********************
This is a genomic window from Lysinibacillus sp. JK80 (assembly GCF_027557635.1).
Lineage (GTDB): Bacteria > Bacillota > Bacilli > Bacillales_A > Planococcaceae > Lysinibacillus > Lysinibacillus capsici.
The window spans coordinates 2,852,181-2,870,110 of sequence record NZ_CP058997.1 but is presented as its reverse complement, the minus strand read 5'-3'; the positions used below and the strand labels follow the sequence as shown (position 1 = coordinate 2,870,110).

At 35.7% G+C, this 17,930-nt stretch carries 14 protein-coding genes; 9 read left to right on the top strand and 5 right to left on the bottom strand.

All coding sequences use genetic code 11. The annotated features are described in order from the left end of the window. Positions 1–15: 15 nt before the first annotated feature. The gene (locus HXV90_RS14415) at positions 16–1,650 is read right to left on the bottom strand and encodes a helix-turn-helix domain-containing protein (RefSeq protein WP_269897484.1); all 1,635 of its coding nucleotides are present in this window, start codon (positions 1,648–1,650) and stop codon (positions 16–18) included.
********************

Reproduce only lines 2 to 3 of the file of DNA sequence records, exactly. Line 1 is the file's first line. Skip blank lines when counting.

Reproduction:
Lineage (GTDB): Bacteria > Bacillota > Bacilli > Bacillales_A > Planococcaceae > Lysinibacillus > Lysinibacillus capsici.
The window spans coordinates 2,852,181-2,870,110 of sequence record NZ_CP058997.1 but is presented as its reverse complement, the minus strand read 5'-3'; the positions used below and the strand labels follow the sequence as shown (position 1 = coordinate 2,870,110).